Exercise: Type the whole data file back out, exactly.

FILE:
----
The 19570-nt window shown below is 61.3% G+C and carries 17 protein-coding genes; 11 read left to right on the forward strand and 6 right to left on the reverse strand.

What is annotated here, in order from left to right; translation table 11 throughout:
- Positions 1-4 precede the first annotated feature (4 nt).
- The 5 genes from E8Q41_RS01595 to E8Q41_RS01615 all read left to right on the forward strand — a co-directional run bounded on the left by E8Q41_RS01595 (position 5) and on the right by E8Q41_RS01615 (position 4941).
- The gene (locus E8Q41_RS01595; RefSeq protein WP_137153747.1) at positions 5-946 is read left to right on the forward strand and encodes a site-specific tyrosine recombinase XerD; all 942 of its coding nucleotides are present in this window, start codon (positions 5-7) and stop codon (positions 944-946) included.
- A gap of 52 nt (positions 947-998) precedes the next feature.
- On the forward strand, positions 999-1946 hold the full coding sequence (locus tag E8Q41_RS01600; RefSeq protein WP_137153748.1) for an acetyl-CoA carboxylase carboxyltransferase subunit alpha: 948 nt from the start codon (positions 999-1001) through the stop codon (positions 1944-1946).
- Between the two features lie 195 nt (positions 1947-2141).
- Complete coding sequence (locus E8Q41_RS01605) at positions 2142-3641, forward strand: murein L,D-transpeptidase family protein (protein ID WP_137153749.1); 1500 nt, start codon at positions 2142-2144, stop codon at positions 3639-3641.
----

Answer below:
The 19570-nt window shown below is 61.3% G+C and carries 17 protein-coding genes; 11 read left to right on the forward strand and 6 right to left on the reverse strand.

What is annotated here, in order from left to right; translation table 11 throughout:
- Positions 1-4 precede the first annotated feature (4 nt).
- The 5 genes from E8Q41_RS01595 to E8Q41_RS01615 all read left to right on the forward strand — a co-directional run bounded on the left by E8Q41_RS01595 (position 5) and on the right by E8Q41_RS01615 (position 4941).
- The gene (locus E8Q41_RS01595; RefSeq protein WP_137153747.1) at positions 5-946 is read left to right on the forward strand and encodes a site-specific tyrosine recombinase XerD; all 942 of its coding nucleotides are present in this window, start codon (positions 5-7) and stop codon (positions 944-946) included.
- A gap of 52 nt (positions 947-998) precedes the next feature.
- On the forward strand, positions 999-1946 hold the full coding sequence (locus tag E8Q41_RS01600; RefSeq protein WP_137153748.1) for an acetyl-CoA carboxylase carboxyltransferase subunit alpha: 948 nt from the start codon (positions 999-1001) through the stop codon (positions 1944-1946).
- Between the two features lie 195 nt (positions 1947-2141).
- Complete coding sequence (locus E8Q41_RS01605) at positions 2142-3641, forward strand: murein L,D-transpeptidase family protein (protein ID WP_137153749.1); 1500 nt, start codon at positions 2142-2144, stop codon at positions 3639-3641.